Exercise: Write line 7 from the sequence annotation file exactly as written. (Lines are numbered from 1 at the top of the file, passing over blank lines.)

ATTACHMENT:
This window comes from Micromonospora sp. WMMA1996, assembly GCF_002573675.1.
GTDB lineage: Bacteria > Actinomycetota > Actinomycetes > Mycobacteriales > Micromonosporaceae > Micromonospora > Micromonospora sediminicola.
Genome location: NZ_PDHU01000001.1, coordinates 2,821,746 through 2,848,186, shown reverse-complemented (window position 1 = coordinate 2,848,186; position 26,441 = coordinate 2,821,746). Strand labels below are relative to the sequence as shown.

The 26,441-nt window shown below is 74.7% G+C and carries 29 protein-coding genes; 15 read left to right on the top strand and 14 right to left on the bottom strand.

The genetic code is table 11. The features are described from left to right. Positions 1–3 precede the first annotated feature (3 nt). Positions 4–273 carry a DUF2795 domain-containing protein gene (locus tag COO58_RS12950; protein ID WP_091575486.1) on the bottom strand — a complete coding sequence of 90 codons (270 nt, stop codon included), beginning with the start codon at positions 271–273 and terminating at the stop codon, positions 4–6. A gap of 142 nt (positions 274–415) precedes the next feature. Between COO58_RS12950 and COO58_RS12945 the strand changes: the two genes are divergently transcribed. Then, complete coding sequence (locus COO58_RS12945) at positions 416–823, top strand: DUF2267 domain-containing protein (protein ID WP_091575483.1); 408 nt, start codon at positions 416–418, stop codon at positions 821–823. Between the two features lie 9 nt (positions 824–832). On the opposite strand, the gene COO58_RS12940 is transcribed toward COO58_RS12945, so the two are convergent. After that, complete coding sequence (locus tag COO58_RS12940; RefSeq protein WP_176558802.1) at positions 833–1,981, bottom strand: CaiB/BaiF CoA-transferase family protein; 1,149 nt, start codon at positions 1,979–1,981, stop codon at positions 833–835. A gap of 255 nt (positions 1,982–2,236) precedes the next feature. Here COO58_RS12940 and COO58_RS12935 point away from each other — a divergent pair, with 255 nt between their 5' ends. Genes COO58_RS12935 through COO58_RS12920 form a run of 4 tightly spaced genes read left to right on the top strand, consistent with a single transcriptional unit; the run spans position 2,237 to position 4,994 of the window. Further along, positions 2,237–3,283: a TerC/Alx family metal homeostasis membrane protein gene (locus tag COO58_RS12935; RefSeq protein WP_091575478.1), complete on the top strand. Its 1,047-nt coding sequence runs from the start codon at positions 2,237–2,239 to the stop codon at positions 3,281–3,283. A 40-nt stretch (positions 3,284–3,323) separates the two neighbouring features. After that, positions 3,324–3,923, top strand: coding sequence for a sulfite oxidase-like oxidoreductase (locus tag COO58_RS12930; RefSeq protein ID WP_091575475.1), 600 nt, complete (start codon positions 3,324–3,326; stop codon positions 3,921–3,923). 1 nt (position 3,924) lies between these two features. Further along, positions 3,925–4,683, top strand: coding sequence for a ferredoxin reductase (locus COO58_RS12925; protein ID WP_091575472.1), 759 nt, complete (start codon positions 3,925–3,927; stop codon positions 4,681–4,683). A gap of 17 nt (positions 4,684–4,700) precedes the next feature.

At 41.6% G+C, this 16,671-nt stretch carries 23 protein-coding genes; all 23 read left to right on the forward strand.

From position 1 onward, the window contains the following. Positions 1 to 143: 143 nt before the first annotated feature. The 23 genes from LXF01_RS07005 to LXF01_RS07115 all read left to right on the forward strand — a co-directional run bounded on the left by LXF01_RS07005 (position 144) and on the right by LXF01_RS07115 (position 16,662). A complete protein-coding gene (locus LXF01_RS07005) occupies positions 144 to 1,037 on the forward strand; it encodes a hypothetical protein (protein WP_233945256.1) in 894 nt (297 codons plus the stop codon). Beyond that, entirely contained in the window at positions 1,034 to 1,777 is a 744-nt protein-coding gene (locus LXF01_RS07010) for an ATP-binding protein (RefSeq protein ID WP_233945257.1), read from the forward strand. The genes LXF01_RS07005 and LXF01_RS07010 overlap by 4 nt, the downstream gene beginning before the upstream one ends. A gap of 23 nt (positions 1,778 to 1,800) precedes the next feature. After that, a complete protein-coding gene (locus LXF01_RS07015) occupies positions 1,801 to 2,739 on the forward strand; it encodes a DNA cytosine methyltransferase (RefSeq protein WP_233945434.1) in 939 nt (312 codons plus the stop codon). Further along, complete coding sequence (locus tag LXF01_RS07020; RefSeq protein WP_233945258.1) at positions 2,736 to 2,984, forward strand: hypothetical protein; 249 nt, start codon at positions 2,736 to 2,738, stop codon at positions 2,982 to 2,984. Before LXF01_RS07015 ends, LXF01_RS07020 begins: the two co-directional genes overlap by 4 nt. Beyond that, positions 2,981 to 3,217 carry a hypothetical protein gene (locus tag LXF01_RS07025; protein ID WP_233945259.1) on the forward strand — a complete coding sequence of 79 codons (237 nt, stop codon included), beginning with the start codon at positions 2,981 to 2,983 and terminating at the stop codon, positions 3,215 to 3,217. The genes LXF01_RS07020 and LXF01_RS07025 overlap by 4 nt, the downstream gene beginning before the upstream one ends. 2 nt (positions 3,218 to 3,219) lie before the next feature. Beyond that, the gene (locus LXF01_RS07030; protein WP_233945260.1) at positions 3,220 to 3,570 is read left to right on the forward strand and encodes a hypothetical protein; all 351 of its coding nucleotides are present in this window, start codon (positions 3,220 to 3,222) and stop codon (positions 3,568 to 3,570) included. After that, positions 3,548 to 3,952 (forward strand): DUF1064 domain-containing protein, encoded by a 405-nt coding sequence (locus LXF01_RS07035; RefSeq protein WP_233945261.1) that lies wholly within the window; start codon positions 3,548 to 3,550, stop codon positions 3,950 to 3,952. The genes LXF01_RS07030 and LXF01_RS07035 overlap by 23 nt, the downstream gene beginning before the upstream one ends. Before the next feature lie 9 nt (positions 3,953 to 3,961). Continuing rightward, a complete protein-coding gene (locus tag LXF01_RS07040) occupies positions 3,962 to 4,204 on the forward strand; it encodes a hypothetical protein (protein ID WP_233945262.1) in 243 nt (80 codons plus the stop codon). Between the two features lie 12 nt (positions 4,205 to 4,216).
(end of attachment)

From position 1 onward, the window contains the following. Positions 1 to 143: 143 nt before the first annotated feature. The 23 genes from LXF01_RS07005 to LXF01_RS07115 all read left to right on the forward strand — a co-directional run bounded on the left by LXF01_RS07005 (position 144) and on the right by LXF01_RS07115 (position 16,662). A complete protein-coding gene (locus LXF01_RS07005) occupies positions 144 to 1,037 on the forward strand; it encodes a hypothetical protein (protein WP_233945256.1) in 894 nt (297 codons plus the stop codon). Beyond that, entirely contained in the window at positions 1,034 to 1,777 is a 744-nt protein-coding gene (locus LXF01_RS07010) for an ATP-binding protein (RefSeq protein ID WP_233945257.1), read from the forward strand. The genes LXF01_RS07005 and LXF01_RS07010 overlap by 4 nt, the downstream gene beginning before the upstream one ends. A gap of 23 nt (positions 1,778 to 1,800) precedes the next feature. After that, a complete protein-coding gene (locus LXF01_RS07015) occupies positions 1,801 to 2,739 on the forward strand; it encodes a DNA cytosine methyltransferase (RefSeq protein WP_233945434.1) in 939 nt (312 codons plus the stop codon). Further along, complete coding sequence (locus tag LXF01_RS07020; RefSeq protein WP_233945258.1) at positions 2,736 to 2,984, forward strand: hypothetical protein; 249 nt, start codon at positions 2,736 to 2,738, stop codon at positions 2,982 to 2,984. Before LXF01_RS07015 ends, LXF01_RS07020 begins: the two co-directional genes overlap by 4 nt. Beyond that, positions 2,981 to 3,217 carry a hypothetical protein gene (locus tag LXF01_RS07025; protein ID WP_233945259.1) on the forward strand — a complete coding sequence of 79 codons (237 nt, stop codon included), beginning with the start codon at positions 2,981 to 2,983 and terminating at the stop codon, positions 3,215 to 3,217. The genes LXF01_RS07020 and LXF01_RS07025 overlap by 4 nt, the downstream gene beginning before the upstream one ends. 2 nt (positions 3,218 to 3,219) lie before the next feature. Beyond that, the gene (locus LXF01_RS07030; protein WP_233945260.1) at positions 3,220 to 3,570 is read left to right on the forward strand and encodes a hypothetical protein; all 351 of its coding nucleotides are present in this window, start codon (positions 3,220 to 3,222) and stop codon (positions 3,568 to 3,570) included. After that, positions 3,548 to 3,952 (forward strand): DUF1064 domain-containing protein, encoded by a 405-nt coding sequence (locus LXF01_RS07035; RefSeq protein WP_233945261.1) that lies wholly within the window; start codon positions 3,548 to 3,550, stop codon positions 3,950 to 3,952. The genes LXF01_RS07030 and LXF01_RS07035 overlap by 23 nt, the downstream gene beginning before the upstream one ends. Before the next feature lie 9 nt (positions 3,953 to 3,961). Continuing rightward, a complete protein-coding gene (locus tag LXF01_RS07040) occupies positions 3,962 to 4,204 on the forward strand; it encodes a hypothetical protein (protein ID WP_233945262.1) in 243 nt (80 codons plus the stop codon). Between the two features lie 12 nt (positions 4,205 to 4,216).